Take my horse and trap outside and drive like mad. Try to find
the Dragon Fly--it ought to be easy to trace. I can think of no
other way. Only, don't lose a moment."

The new detective had gone, and a moment later Jamieson went
rapidly down the drive, the cob's feet striking fire at every
step. Louise stood looking after them. When she turned around
she faced Gertrude, who stood indignant, almost tragic, in the

"You KNOW what threatens Halsey, Louise," she said
accusingly. "I believe you know this whole horrible thing, this
mystery that we are struggling with. If anything happens to
Halsey, I shall never forgive you."

Louise only raised her hands despairingly and dropped them again.

"He is as dear to me as he is to you," she said sadly. "I tried
to warn him."

"Nonsense!" I said, as briskly as I could. "We are making a lot
of trouble out of something perhaps very small. Halsey was
probably late--he is always late. Any moment we may hear the car
coming up the road."

But it did not come. After a half-hour of suspense, Louise went
out quietly, and did not come back. I hardly knew she was gone
until I heard the station hack moving off. At eleven o'clock the
telephone rang. It was Mr. Jamieson.

"I have found the Dragon Fly, Miss Innes," he said. "It has
collided with a freight car on the siding above the station. No,
Mr. Innes was not there, but we shall probably find him. Send
Warner for the car."

But they did not find him. At four o'clock the next morning
we were still waiting for news, while Alex watched the house and
Sam the grounds. At daylight I dropped into exhausted sleep.
Halsey had not come back, and there was no word from the



Nothing that had gone before had been as bad as this. The murder
and Thomas' sudden death we had been able to view in a detached
sort of way. But with Halsey's disappearance everything was
altered. Our little circle, intact until now, was broken. We
were no longer onlookers who saw a battle passing around them.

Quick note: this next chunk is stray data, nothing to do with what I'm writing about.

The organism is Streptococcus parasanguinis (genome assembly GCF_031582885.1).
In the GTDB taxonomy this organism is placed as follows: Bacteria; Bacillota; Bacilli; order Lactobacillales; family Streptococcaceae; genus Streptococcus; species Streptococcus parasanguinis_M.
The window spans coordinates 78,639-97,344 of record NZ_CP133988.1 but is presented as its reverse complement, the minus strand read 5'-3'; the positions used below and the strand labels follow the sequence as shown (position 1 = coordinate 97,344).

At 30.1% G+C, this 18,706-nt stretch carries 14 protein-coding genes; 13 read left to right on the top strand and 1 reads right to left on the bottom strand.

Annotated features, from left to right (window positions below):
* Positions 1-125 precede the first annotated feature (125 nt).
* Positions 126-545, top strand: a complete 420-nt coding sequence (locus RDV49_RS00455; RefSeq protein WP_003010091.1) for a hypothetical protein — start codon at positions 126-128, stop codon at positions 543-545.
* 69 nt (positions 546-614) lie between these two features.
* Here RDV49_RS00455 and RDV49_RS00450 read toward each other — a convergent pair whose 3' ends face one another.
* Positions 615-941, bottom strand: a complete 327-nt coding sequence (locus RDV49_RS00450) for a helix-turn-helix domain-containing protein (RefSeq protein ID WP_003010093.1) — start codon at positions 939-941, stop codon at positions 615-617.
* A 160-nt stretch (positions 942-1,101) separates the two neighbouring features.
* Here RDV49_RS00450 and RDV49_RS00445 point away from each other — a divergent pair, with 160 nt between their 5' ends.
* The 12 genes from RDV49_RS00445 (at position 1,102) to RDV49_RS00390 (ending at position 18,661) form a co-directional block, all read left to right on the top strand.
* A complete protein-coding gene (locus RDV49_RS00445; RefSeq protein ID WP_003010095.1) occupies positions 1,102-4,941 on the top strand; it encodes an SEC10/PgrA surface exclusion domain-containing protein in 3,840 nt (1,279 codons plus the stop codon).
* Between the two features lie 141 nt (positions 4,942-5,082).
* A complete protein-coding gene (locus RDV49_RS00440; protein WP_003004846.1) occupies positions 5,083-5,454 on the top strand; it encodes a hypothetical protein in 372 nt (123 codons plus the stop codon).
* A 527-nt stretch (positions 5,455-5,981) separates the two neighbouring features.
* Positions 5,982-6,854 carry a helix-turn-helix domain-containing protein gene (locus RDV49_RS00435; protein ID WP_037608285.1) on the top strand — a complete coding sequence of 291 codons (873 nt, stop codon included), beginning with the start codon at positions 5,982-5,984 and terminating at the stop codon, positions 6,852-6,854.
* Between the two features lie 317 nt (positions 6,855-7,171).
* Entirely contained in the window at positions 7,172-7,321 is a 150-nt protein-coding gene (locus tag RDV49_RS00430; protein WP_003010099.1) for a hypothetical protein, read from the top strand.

We were the center of action. Of course, there was no time then
to voice such an idea. My mind seemed able to hold only one
thought: that Halsey had been foully dealt with, and that every
minute lost might be fatal.

Mr. Jamieson came back about eight o'clock the next morning: he
was covered with mud, and his hat was gone. Altogether, we were
a sad-looking trio that gathered around a breakfast that no one
could eat. Over a cup of black coffee the detective told us what
he had learned of Halsey's movements the night before.
Up to a certain point the car had made it easy enough to follow
him. And I gathered that Mr. Burns, the other detective, had
followed a similar car for miles at dawn, only to find it was a
touring car on an endurance run.

"He left here about ten minutes after eight," Mr Jamieson said.
"He went alone, and at eight twenty he stopped at Doctor
Walker's. I went to the doctor's about midnight, but he had been
called out on a case, and had not come back at four o'clock.
From the doctor's it seems Mr. Innes walked across the lawn to
the cottage Mrs. Armstrong and her daughter have taken. Mrs.
Armstrong had retired, and he said perhaps a dozen words to Miss
Louise. She will not say what they were, but the girl evidently
suspects what has occurred. That is, she suspects foul play, but
she doesn't know of what nature. Then, apparently, he started
directly for the station. He was going very fast--the flagman at
the Carol Street crossing says he saw the car pass. He knew the
siren. Along somewhere in the dark stretch between Carol Street
and the depot he evidently swerved suddenly--perhaps some one in
the road--and went full into the side of a freight. We found it
there last night."

"He might have been thrown under the train by the force of the
shock," I said tremulously.

Gertrude shuddered.

"We examined every inch of track. There was--no sign."

"But surely--he can't be--gone!" I cried. "Aren't there traces
in the mud--anything?"

"There is no mud--only dust. There has been no rain. And the
footpath there is of cinders. Miss Innes, I am inclined to think
that he has met with bad treatment, in the light of what has gone
before. I do not think he has been murdered." I shrank from the
word. "Burns is back in the country, on a clue we got from the
night clerk at the drug-store. There will be two more men here
by noon, and the city office is on the lookout."

"The creek?" Gertrude asked.

"The creek is shallow now. If it were swollen with rain, it
would be different. There is hardly any water in it. Now, Miss
Innes," he said, turning to me, "I must ask you some questions.
Had Mr. Halsey any possible reason for going away like this,
without warning?"

"None whatever."

"He went away once before," he persisted. "And you were as sure

"He did not leave the Dragon Fly jammed into the side of a
freight car before."

"No, but he left it for repairs in a blacksmith shop, a long
distance from here. Do you know if he had any enemies? Any one
who might wish him out of the way?"

"Not that I know of, unless--no, I can not think of any."

"Was he in the habit of carrying money?"

"He never carried it far. No, he never had more than enough for
current expenses."

Mr. Jamieson got up then and began to pace the room. It was an
unwonted concession to the occasion.

"Then I think we get at it by elimination. The chances are
against flight. If he was hurt, we find no trace of him. It
looks almost like an abduction. This young Doctor Walker--have
you any idea why Mr. Innes should have gone there last night?"